The alarming rise of Candida auris cases in the US

Have you heard about the Candida auris fungus, aka C. auris?

The alarming rise of Candida auris cases in the US
A strain of Candida auris cultured in a petri dish at a CDC laboratory. CDC/Shawn Lockhart

The backstory: Have you heard about the Candida auris fungus, aka C. auris? It causes a pretty nasty infection that first popped up in Japan in 2009. Now, C. auris has been on the move, infecting people all over the world, and it's resistant to treatment.

But before you start freaking out, just know that if you're generally healthy, you don't need to worry too much about it. The fungus is more of a threat to those with weakened immune systems or people who use medical devices like ventilators or catheters.

More recently: Last year, the WHO released a list of the most worrisome fungal pathogens that need further research, with C. auris being one of the top-priority pathogens.

You may have noticed that fungi have been getting more attention recently, thanks to popular shows and video games like "The Last of Us," which features a fungus called cordyceps that infects humans. But health experts said not to worry, as the chances of that happening in real life are slim.

The development: Now, according to the CDC, the number of C. auris cases is on the rise. In just a year, the US saw a huge jump from 756 to 1,471 cases, and what's really scary is that the usual anti-fungal treatments aren't working for most of them. The CDC has already labeled it a "serious global health threat." It's mainly affecting people in hospitals or elderly care homes, and unfortunately, one in three patients with invasive infections from the fungus didn't survive. Although, it can be tricky to know just how much C. auris contributes to the death rate, as many of those patients have underlying health issues.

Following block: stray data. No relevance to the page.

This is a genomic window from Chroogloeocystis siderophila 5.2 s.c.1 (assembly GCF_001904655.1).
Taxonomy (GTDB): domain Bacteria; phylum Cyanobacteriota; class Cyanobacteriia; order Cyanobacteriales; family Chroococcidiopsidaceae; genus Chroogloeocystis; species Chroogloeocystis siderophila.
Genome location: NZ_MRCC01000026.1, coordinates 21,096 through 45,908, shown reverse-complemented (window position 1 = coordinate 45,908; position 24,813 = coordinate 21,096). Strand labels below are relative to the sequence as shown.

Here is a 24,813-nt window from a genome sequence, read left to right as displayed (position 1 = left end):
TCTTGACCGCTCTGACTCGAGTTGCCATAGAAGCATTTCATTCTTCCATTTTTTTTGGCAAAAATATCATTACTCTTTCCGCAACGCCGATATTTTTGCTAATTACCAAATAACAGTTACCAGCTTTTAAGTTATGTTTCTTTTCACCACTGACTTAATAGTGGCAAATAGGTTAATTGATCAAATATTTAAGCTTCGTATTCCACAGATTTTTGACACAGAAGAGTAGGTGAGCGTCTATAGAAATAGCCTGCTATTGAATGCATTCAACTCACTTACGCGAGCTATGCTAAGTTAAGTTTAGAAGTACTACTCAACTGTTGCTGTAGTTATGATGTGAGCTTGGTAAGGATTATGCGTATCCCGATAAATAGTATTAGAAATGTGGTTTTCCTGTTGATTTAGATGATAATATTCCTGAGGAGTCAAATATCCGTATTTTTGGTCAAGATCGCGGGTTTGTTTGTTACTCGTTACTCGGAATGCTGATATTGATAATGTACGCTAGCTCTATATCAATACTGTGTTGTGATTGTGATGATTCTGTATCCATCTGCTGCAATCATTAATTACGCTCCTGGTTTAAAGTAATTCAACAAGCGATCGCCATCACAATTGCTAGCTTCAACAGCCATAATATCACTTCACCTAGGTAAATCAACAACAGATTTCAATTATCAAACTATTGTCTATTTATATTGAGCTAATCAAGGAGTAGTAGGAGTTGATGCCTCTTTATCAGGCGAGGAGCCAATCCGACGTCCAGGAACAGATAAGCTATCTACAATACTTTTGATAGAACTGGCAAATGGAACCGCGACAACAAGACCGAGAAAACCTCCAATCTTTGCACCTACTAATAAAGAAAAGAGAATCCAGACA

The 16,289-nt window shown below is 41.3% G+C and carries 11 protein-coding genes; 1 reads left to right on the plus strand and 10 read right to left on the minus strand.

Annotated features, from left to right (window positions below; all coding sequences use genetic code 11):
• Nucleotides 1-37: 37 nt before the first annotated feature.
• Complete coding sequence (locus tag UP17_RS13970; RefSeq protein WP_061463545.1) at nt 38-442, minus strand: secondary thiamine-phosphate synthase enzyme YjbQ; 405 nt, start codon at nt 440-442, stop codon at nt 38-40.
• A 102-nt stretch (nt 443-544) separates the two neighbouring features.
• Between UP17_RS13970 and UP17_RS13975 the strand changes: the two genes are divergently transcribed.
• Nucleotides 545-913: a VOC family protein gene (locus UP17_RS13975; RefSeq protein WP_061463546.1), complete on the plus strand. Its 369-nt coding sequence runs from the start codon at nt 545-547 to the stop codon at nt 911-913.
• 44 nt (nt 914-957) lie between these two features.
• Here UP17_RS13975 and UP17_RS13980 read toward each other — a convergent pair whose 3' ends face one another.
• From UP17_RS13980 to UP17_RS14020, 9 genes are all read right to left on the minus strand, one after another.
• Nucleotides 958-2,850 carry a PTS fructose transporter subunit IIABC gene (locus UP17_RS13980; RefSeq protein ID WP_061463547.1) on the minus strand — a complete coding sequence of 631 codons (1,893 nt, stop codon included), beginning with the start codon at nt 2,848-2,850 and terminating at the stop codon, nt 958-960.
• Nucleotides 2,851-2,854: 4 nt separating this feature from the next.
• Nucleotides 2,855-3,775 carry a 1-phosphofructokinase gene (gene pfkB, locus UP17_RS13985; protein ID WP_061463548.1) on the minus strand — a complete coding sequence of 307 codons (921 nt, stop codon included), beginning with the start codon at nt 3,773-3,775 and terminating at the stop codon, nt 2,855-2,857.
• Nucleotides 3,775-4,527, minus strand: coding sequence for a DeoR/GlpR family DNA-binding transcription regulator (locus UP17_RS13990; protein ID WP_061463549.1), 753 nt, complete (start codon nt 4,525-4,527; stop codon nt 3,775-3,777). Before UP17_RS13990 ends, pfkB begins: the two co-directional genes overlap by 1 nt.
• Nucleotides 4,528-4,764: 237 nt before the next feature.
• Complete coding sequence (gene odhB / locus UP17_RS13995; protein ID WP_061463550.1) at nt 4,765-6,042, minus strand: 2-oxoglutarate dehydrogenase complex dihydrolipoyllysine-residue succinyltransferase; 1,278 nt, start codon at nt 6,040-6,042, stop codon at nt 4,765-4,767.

So, what's causing this outbreak? The CDC believed it was due to poor infection prevention at healthcare facilities and called for better screening efforts.

Key comments:

"The rapid rise and geographic spread of cases is concerning and emphasizes the need for continued surveillance, expanded lab capacity, quicker diagnostic tests, and adherence to proven infection prevention and control," said Dr. Meghan Lyman, lead author of the CDC report, in a statement.

"Unfortunately, multi-drug resistant organisms such as C. auris have become more prevalent among our highest risk individuals, such as residents in long-term care facilities," said Dr. Paul Byers, Mississippi state's epidemiologist, to NBC NEWS.  

"By its nature, it has an extreme ability to survive on surfaces," added Dr Paul Byers. "It can colonize walls, cables, bedding,chairs. We clean everything with bleach and UV light."